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The Tech Giants Antitrust Hearing – What Next?

Anuja Chaudhary

[The said contribution is part of the series on “US Congressional Antitrust Hearing” run by the Centre for Competition Law and Economics]

The House Judiciary Antitrust Subcommittee’s hearing on 30th July 2020 featured Alphabet (Google) CEO Sundar Pichai, Amazon CEO Jeff Bezos, Apple CEO Tim Cook and Facebook CEO Mark Zuckerberg where they faced various questions regarding their ‘questionable’ business practices. Various antitrust practitioners were finally relieved for the government’s initiative to address the control these tech companies had in various markets, and the various practices they kept getting away from. Despite having one of the oldest antitrust laws in the world, the USA has been notorious for underplaying the implementation of these laws to actually monitor and foster competition. Various dominant entities in the past have escaped the scrutiny of these laws, where their operations run smooth and heavy. In contrast, newer jurisdictions like European Commission and the Member States were being constantly applauded and appreciated for their nuanced understanding of the digital markets, and their quick action, both in terms of enforcement and merger regulation in the context of tech giants.

The only experience, with some success, the US Department of Justice (DOJ) had while dealing with tech companies was in the ruling against Microsoft back in 1999. Unfortunately, the decision was overturned by the D.C. Circuit Court of Appeals, ultimately leading the DOJ to settle an agreement with Microsoft to share its application programming interface with third-party companies in 2002. This decision was hugely criticized it set a dangerous precedent of government intrusion and their role in regulating the upcoming technological companies.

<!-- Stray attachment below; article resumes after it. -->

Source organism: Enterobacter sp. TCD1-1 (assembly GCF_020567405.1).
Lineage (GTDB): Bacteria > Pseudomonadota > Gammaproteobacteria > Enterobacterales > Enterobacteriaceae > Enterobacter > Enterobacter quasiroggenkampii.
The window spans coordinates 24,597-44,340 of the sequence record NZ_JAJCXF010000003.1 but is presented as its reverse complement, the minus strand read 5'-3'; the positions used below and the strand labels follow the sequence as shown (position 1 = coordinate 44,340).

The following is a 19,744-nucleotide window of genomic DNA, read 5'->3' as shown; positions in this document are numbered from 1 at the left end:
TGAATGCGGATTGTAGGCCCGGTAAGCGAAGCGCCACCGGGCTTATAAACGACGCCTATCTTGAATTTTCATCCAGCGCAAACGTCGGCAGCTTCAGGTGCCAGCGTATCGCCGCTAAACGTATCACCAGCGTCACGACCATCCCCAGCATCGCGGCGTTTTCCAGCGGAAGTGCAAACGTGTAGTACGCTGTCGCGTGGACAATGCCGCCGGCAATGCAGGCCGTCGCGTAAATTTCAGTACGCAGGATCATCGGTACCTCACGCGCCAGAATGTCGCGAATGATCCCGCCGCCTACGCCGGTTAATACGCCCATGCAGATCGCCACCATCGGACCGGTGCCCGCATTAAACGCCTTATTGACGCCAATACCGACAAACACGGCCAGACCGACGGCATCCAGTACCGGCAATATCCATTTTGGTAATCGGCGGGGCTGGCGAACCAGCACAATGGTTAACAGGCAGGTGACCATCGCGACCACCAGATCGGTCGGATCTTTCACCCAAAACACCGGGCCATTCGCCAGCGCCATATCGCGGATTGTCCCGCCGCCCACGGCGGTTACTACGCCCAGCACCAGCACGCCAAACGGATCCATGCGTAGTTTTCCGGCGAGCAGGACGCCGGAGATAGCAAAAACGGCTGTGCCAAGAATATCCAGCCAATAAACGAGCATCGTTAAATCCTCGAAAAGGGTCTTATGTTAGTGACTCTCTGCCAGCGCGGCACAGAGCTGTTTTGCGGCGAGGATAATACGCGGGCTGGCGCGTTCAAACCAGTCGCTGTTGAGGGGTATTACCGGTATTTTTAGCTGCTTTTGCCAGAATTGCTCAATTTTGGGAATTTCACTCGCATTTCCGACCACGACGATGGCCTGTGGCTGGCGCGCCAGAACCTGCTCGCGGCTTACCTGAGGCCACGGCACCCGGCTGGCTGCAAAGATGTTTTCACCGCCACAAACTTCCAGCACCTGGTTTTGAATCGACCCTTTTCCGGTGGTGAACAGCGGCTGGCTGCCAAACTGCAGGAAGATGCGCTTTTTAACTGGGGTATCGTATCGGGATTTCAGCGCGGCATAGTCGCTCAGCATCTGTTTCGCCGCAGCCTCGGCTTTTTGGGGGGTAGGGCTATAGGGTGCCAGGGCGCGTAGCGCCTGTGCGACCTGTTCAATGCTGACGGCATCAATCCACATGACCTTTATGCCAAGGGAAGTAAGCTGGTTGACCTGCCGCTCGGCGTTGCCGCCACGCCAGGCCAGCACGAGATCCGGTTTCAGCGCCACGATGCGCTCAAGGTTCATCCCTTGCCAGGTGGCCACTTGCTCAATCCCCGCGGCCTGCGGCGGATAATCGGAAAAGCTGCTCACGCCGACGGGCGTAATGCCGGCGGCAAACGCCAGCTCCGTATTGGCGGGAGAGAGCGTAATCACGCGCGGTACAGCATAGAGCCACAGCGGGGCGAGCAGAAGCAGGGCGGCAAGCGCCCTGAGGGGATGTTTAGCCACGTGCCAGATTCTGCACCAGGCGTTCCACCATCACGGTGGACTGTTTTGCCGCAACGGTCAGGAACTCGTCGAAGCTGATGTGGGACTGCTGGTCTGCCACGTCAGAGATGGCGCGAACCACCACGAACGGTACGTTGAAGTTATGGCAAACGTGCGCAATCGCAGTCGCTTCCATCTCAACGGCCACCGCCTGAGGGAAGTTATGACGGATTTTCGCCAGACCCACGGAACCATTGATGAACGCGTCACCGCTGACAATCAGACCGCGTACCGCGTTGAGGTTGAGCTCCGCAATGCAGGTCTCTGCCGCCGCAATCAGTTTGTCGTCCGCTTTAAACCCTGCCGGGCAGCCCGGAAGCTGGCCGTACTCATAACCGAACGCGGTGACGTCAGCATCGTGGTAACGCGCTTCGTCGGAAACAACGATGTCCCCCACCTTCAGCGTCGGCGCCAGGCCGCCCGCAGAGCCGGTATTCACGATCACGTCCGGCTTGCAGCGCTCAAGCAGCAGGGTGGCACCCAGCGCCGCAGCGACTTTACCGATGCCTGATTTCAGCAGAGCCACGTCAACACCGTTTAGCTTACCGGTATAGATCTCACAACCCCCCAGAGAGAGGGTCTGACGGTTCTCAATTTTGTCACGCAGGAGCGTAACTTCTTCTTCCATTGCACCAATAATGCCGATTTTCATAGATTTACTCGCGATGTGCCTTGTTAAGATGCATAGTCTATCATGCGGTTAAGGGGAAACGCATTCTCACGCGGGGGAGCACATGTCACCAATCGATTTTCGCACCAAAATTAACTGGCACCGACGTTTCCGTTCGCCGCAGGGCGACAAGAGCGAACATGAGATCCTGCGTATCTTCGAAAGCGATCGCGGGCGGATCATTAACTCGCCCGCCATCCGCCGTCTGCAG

During the course of hearing, Amazon was questioned on its relationship with third-party sellers and usage of the platform to promote its own products. Facebook was reprimanded for its constant acquisition of start-ups by relying on various internal emails by its CEO and others. Google was interrogated on its online ad space dominance, usage of user data and in worse case, stealing it from competing companies. Apple was chided for its preferential treatment to certain app developers by charging lesser commission from them. Each company gave a myriad of defenses, elucidating that the said allegations were false.

In contrast to their earlier embarrassing attempts of understanding the world of data driven tech giants, antitrust practitioners rejoiced at the Sub-Committee’s preparation and interrogation of the executives. The subcommittee was successful in summoning and studying thousands of internal documents to come up with the hardest hitting questions. Chairman Rep. David Cicilline concluded post hearing that it could not be denied that these companies have monopoly power, hinting towards breaking them up and steps to be taken for proper regulation of the same. He also emphasized the need to relook at the century old antitrust laws and whether they could cope with the current digital age.